To breed, or not to breed?

That is the question, and it’s a big one. 

For as long as I can remember I’ve been curious about the concept of having children. As a philosopher at heart, I pride myself on taking a leaf out of Socrates’ book and questioning the status quo. Having children is a part of life; a rarely questioned given – and those who challenge this biologically motivated milestone are often dismissed as selfish and strange. But as the axis begins to tilt and we start to question our desire to reproduce, from both a personal and ethical perspective, we wonder if unleashing more humans onto the world is really in everyone’s best interest. 

Philosophers have been pondering procreation for eons, and these days there’s a whole philosophy dedicated to the idea that having children is actually wildly unethical, known as anti-natalism. Anti-natalists argue that people should abstain from procreation because it is morally wrong.  Why? Put simply, it causes unnecessary suffering – to our children and to ourselves. Suffering is, of course, an inevitable aspect of existence. But, if we don’t exist then we can’t suffer. Morbid, right? But that’s life! 

The pre-Socratic Greek philosopher Democritus said, “Men think that, by nature and some ancient constitution, it is a matter of necessity to get children. And so, it is plain, do other animals too; for they all acquire offspring by nature and not with any useful end in view – when they are born, the parents suffer and rear each as best they can, and they fear for them as long as they are small, and if they are hurt they grieve. Such is the nature of all living creatures; but for men it has been made a custom that some gain actually comes from offspring.” Having children is not something that we generally dedicate much thought to, because we assume it’s a necessary addition to a life of fulfilment. But is it, really?

These days, there are countless social media groups, articles and personal musings exploring the philosophy that, for a number of reasons, we’d be better off without extra beings. Among them are concerns about passing on mental health challenges to children, the concept of consent (yep – suing your parents for being born is now a thing) and considerations about overpopulation and the environment. Some thinkers even advocate for the extinction of the human race, claiming that, given the destruction that we are causing to the planet, the best outcome would be a peaceful phase-out of human existence. 

Those who may once have been considered conspirators are now mindful millenials making genuine sacrifices for the planet – including going against their very real biological instincts in an attempt to mitigate some of the damage we have done.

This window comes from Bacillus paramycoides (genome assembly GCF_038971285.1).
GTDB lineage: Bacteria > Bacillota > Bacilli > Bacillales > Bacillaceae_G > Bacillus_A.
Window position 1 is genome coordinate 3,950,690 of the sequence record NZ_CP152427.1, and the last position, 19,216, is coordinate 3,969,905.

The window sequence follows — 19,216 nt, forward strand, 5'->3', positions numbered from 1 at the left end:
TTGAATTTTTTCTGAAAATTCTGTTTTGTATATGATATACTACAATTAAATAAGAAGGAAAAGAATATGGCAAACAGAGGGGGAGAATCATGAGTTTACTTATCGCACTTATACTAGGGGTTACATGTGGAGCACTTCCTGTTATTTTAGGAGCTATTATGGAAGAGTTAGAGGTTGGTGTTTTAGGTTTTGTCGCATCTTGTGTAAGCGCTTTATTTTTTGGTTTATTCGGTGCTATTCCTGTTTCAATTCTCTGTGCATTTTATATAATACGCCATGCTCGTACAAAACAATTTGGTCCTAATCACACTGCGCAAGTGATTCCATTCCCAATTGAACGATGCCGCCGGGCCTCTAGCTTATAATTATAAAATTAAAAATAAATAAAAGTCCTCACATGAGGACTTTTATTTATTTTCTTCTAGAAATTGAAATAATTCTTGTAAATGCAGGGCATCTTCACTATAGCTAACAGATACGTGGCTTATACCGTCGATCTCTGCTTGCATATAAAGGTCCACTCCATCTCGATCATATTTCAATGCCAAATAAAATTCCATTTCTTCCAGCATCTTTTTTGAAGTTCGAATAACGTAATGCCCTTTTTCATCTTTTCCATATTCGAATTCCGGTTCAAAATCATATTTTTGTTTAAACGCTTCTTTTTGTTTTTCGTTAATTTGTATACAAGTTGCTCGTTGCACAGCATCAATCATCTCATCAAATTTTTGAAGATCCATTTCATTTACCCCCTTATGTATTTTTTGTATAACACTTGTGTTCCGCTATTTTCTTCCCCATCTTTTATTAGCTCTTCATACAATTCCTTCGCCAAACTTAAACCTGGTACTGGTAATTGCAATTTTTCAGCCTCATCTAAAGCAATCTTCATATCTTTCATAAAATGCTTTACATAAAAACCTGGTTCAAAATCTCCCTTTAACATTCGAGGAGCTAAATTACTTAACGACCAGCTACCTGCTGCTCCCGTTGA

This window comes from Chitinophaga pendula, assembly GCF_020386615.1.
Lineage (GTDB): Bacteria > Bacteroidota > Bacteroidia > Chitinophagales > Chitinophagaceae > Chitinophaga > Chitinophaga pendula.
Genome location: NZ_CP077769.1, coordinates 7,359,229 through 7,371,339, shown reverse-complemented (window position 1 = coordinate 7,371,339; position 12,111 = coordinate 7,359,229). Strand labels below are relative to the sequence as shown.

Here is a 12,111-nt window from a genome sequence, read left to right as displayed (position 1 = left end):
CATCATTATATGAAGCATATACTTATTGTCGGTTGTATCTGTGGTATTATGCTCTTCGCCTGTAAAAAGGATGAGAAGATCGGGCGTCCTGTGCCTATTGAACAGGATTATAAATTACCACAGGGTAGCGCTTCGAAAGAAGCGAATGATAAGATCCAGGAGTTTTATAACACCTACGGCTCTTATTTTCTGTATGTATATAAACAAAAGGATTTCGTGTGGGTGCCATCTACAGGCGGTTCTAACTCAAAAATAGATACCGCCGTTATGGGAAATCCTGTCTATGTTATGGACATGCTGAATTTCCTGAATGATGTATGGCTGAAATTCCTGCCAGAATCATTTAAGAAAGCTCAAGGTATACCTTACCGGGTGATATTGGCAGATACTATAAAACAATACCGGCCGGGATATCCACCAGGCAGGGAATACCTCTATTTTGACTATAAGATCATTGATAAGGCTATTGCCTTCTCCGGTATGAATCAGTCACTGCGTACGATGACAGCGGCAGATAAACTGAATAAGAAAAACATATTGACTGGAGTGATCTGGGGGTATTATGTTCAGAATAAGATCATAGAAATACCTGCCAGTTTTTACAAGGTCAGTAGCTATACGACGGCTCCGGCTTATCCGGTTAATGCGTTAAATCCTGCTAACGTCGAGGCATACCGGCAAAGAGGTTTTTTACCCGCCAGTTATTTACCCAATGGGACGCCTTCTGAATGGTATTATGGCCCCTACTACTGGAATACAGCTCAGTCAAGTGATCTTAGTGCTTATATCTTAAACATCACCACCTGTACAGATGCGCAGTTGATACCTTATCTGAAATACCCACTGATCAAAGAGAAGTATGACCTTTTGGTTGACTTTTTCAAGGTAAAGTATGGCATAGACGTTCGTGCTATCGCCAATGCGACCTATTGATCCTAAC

On the flip side, parenting is hugely life-affirming, fulfilling and a necessary step on the journey of life for so many human beings. My friend and fellow writer, Caitlin Cady, is a working mum of three littlies (2, 4 and 6) and the author of the soon to be released book ‘Heavily Meditated’ – a down to earth guidebook for bringing the magic of meditation into your daily life. Not one to make any decision unconsciously, she says becoming a mother was a mindful and yet primal choice that she never questioned, and it has certainly been a rollercoaster ride. She says, “You can’t imagine the love and joy you will feel as a mother, but you also can’t imagine the intensity, the anxiety, the deep sense of duty and responsibility either. The extremes of motherhood – the exquisitely beautiful and outrageously difficult – are unimaginable and indescribable – in both the best and the hardest ways.” She describes the joy of watching them grow and discover the world, and muses over the gift of laugher that infiltrates the everyday mundane, as well as the opportunity to grow through parenting – “Kids have the most incredible ability to bring out the best in you but also to push your buttons and mirror some of your shadows. My kids are the three very high-stakes reasons that I want to be the very best version of myself.”

In many of us, there’s clearly a very deep and real biological desire to reproduce that is supported by the indescribable joy of parenting. Lucky for me, I can kind of perch myself on the fence here and enjoy the best of both worlds. 

I’ve been in the very unique position of playing part-time mama to my almost four-year-old nephew – a role that has piqued my curiosity even more as it has allowed me to see parenthood from the simultaneous and rare perspective of both parent and non-parent. I lived with my sister and nephew when he was born and played ‘mama-Jess’ for over a year. Since then, I have continued to be an extremely hands-on Aunty who intimately understands the ins and outs of what parenting actually involves. Just yesterday I spent my daily walk with a small child in each arm, moderated multiple toddler tantrums and dedicated a mind-boggling amount of time to cleaning up spills of all sorts (I don’t need to spell that one out, right?). 

If you don’t know already – let me tell you, parenting is both the most rewarding and thankless job you will ever do. It is, in equal parts, terrifying, exhausting, boring, enlightening, heart cracking (in good ways and bad) and utterly blissful. And while it’s certainly not the case that choosing to abstain from baby-making is selfish, having children absolutely teaches you about selflessness in ways that you otherwise may not quite comprehend. Suddenly, you just don’t care all that much about your own egotistical happiness – and that can take you to incredible places – ones that might even inspire you to be a better human being. 

But, when I tell my parent friends that I’ve decided not to go down the motherhood road, they look at me a little seriously, nod and say, ‘yeah, I get that.’ 

10 questions to ask yourself before having children

Am I ready to let go of my current identity?

Am I prepared to give up time for myself? 

How do I feel about criticism and judgement?

Do I have the patience to tolerate constant requests and demands?